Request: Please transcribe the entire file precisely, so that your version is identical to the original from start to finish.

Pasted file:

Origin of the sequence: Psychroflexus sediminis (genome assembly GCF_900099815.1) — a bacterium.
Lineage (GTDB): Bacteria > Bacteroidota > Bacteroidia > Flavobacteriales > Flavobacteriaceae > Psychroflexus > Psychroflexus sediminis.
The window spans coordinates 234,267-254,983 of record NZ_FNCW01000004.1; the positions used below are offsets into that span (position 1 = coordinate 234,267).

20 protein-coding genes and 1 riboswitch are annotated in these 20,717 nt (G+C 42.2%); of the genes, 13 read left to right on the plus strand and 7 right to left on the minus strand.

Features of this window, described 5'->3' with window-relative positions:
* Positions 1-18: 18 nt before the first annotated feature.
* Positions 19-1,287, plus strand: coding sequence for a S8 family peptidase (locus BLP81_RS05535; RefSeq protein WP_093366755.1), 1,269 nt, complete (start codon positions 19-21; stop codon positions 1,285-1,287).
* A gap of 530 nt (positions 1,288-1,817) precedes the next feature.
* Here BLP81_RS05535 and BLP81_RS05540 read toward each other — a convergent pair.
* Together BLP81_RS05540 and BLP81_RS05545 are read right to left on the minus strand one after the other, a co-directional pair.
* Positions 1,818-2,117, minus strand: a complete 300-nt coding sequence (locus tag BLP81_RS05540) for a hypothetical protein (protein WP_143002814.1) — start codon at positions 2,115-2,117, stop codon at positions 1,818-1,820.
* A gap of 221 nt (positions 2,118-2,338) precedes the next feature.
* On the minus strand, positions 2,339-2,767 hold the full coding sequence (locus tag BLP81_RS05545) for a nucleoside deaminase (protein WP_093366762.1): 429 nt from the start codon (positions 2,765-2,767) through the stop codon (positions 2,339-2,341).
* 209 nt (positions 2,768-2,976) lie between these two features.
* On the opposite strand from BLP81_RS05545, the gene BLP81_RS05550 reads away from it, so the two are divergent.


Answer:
Origin of the sequence: Psychroflexus sediminis (genome assembly GCF_900099815.1) — a bacterium.
Lineage (GTDB): Bacteria > Bacteroidota > Bacteroidia > Flavobacteriales > Flavobacteriaceae > Psychroflexus > Psychroflexus sediminis.
The window spans coordinates 234,267-254,983 of record NZ_FNCW01000004.1; the positions used below are offsets into that span (position 1 = coordinate 234,267).

20 protein-coding genes and 1 riboswitch are annotated in these 20,717 nt (G+C 42.2%); of the genes, 13 read left to right on the plus strand and 7 right to left on the minus strand.

Features of this window, described 5'->3' with window-relative positions:
* Positions 1-18: 18 nt before the first annotated feature.
* Positions 19-1,287, plus strand: coding sequence for a S8 family peptidase (locus BLP81_RS05535; RefSeq protein WP_093366755.1), 1,269 nt, complete (start codon positions 19-21; stop codon positions 1,285-1,287).
* A gap of 530 nt (positions 1,288-1,817) precedes the next feature.
* Here BLP81_RS05535 and BLP81_RS05540 read toward each other — a convergent pair.
* Together BLP81_RS05540 and BLP81_RS05545 are read right to left on the minus strand one after the other, a co-directional pair.
* Positions 1,818-2,117, minus strand: a complete 300-nt coding sequence (locus tag BLP81_RS05540) for a hypothetical protein (protein WP_143002814.1) — start codon at positions 2,115-2,117, stop codon at positions 1,818-1,820.
* A gap of 221 nt (positions 2,118-2,338) precedes the next feature.
* On the minus strand, positions 2,339-2,767 hold the full coding sequence (locus tag BLP81_RS05545) for a nucleoside deaminase (protein WP_093366762.1): 429 nt from the start codon (positions 2,765-2,767) through the stop codon (positions 2,339-2,341).
* 209 nt (positions 2,768-2,976) lie between these two features.
* On the opposite strand from BLP81_RS05545, the gene BLP81_RS05550 reads away from it, so the two are divergent.